March 30, 2002
The Wichita Eagle
Anyone old enough to recall the era of Donald O'Connor dancing up walls, Bob Hope cracking wise and Jimmy Durante singing something with a "hot-cha-cha" has no doubt lamented that they just don't make such energetic, innocent and unabashedly corny entertainment anymore.
Such old fogies and former late-show addicts will be heartened to hear that Jim and Bob Walton still do things that old-fashioned way. The brothers' "Double Trouble," staged at Century II's Mary Jane Teall Theater by the local Stage One Productions, is an amusing and uplifting slice of '40s-style musical comedy.
Appropriately set in the Hollywood of the early '40s, "Double Trouble" concerns a pair of brothers - coincidentally named Jim and Bob - who have been summoned to a movie studio's rehearsal space to write a hit song in a hurry. Their efforts are frequently interrupted, of course, by such wacky characters as a stone-deaf sound engineer, a booming boss, a buffoonish intern, a sleazy theatrical agent and a sultry scheming screen siren with something extra.
The ensuing complicated and largely inconsequential plot serves simply as a framework for "Double Trouble's" all-important gimmick: All of the characters are played by Jim and Bob Walton, who also wrote the script to showcase their numerous and varied talents. With help from body doubles, dummies, tape recordings and some shrewd stage prestidigitation, the actors somehow manage to never cross paths with themselves.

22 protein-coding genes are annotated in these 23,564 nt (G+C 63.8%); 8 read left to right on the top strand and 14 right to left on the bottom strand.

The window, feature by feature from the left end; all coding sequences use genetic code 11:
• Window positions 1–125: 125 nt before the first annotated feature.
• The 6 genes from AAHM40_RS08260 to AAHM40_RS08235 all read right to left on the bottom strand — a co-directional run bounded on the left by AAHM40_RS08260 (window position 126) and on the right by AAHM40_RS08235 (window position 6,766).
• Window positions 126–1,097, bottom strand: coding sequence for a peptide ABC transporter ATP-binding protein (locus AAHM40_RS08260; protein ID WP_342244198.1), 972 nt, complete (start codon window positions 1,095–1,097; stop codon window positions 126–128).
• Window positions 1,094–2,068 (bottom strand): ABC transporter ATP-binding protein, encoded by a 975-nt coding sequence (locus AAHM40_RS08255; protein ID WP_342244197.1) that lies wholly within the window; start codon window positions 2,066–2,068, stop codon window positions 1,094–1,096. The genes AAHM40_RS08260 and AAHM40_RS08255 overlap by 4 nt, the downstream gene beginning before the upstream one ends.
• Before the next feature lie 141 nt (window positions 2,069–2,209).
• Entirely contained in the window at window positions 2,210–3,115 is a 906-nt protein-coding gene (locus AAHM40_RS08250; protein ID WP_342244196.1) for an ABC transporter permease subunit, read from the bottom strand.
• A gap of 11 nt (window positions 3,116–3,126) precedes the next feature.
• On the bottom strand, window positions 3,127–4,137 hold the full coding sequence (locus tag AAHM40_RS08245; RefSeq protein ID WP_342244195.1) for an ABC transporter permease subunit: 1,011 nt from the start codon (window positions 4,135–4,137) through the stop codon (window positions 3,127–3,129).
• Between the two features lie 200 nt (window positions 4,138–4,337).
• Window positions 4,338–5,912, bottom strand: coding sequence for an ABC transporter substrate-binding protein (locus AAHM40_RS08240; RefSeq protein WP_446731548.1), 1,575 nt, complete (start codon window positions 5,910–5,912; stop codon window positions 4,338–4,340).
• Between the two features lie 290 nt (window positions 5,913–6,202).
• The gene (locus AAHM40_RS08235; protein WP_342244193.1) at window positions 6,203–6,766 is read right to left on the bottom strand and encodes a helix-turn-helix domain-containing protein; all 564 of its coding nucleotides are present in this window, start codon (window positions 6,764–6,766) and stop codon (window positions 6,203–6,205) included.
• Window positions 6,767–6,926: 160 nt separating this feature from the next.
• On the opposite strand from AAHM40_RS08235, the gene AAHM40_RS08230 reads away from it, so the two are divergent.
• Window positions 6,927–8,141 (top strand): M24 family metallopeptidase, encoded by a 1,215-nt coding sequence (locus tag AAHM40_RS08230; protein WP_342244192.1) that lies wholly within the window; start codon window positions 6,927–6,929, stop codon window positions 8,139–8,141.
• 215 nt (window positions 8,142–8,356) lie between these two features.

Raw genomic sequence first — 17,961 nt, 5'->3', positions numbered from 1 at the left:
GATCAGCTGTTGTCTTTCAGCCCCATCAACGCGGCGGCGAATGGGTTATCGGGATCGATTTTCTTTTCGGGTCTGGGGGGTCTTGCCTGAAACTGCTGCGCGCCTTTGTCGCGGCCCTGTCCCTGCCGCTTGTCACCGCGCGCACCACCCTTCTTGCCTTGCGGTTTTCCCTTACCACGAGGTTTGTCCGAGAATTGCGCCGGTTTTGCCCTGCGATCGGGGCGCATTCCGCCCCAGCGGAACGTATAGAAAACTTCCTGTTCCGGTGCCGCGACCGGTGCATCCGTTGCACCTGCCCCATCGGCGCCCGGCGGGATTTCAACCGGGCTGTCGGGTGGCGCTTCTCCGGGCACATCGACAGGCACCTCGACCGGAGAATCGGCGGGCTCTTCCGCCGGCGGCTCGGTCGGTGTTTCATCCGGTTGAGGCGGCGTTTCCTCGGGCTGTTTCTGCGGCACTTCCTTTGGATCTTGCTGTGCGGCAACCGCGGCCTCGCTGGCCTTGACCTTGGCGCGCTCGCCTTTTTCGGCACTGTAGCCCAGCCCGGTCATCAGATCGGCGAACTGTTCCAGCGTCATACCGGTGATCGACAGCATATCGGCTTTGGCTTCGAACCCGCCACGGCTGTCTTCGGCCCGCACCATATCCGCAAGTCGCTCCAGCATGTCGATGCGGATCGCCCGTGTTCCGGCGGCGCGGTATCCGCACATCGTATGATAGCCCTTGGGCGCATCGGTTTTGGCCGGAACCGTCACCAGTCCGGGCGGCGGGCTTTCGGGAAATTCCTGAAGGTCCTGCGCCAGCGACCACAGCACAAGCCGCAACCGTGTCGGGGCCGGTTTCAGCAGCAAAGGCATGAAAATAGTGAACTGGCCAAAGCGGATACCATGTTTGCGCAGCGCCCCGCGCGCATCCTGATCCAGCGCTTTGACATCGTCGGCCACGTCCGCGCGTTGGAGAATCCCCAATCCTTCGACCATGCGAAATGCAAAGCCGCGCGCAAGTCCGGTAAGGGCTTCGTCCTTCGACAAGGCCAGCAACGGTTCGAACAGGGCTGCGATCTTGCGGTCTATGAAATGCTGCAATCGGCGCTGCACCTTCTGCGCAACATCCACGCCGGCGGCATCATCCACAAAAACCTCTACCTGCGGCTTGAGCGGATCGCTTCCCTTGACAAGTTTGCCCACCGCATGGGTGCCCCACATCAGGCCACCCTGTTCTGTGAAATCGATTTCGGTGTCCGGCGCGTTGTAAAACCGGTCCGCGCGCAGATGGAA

Fortunately for all concerned, the Waltons are well up to the challenges posed by their ploy. Both have enjoyed busy careers on their own, as well as together in a revue called "My Brother's Keeper." Their current effort provides them ample opportunity to show off their fancy hoofing, fine singing, plunky piano-playing, a wide range of comic characters, and a truly astounding capacity for quick costume changes.
Perhaps even more important, the pair possess pleasing, regular-guy personalities that render all the characters likable and imbue the entire production with the kind of golly-gee enthusiasm that defined musical comedy of the '40s.
The good feeling keeps the laughs coming right through the occasional flat jokes, and allows the audience in on the bigger jokes that result from the frequently obvious tricks employed in the quick changes.
While "Double Trouble" doesn't contain any tunes that the audience is likely to be humming on the way to the parking lot, all of the songs are pleasant and true to their old-time roots. There's no substitute for seeing live musicians in a pit, but musical director John Glaudini does a nice job on his taped accompaniment.
Director Greg Ganakas' light touch has contributed to an efficiently staged production, with considerable help from Casey Nicholaw's refreshing old-fashioned choreography, J. Branson's good-looking set and Martha Bromelmeier's evocative costumes. Sean Roberson's lighting design shows a fine sense of comic timing, and Larry Jones' and Tony Meola's sound design meets most if not all of the show's myriad challenges.